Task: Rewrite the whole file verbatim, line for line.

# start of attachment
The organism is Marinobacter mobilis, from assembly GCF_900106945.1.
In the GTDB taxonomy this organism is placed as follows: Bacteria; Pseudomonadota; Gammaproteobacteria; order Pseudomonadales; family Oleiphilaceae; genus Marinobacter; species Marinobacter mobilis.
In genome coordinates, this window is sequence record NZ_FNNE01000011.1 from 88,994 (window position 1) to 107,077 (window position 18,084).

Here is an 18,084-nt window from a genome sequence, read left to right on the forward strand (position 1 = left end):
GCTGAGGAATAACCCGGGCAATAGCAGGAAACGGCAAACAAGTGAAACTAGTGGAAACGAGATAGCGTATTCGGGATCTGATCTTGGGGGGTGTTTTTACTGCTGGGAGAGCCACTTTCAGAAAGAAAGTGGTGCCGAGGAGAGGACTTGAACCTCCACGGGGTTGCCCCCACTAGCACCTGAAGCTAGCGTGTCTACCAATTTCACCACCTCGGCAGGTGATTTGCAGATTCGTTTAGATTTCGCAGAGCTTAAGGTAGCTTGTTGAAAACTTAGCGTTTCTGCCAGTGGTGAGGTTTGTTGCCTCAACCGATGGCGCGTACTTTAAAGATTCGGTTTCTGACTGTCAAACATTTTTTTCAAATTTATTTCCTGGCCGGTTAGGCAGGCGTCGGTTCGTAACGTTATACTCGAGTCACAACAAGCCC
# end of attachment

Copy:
The organism is Marinobacter mobilis, from assembly GCF_900106945.1.
In the GTDB taxonomy this organism is placed as follows: Bacteria; Pseudomonadota; Gammaproteobacteria; order Pseudomonadales; family Oleiphilaceae; genus Marinobacter; species Marinobacter mobilis.
In genome coordinates, this window is sequence record NZ_FNNE01000011.1 from 88,994 (window position 1) to 107,077 (window position 18,084).

Here is an 18,084-nt window from a genome sequence, read left to right on the forward strand (position 1 = left end):
GCTGAGGAATAACCCGGGCAATAGCAGGAAACGGCAAACAAGTGAAACTAGTGGAAACGAGATAGCGTATTCGGGATCTGATCTTGGGGGGTGTTTTTACTGCTGGGAGAGCCACTTTCAGAAAGAAAGTGGTGCCGAGGAGAGGACTTGAACCTCCACGGGGTTGCCCCCACTAGCACCTGAAGCTAGCGTGTCTACCAATTTCACCACCTCGGCAGGTGATTTGCAGATTCGTTTAGATTTCGCAGAGCTTAAGGTAGCTTGTTGAAAACTTAGCGTTTCTGCCAGTGGTGAGGTTTGTTGCCTCAACCGATGGCGCGTACTTTAAAGATTCGGTTTCTGACTGTCAAACATTTTTTTCAAATTTATTTCCTGGCCGGTTAGGCAGGCGTCGGTTCGTAACGTTATACTCGAGTCACAACAAGCCC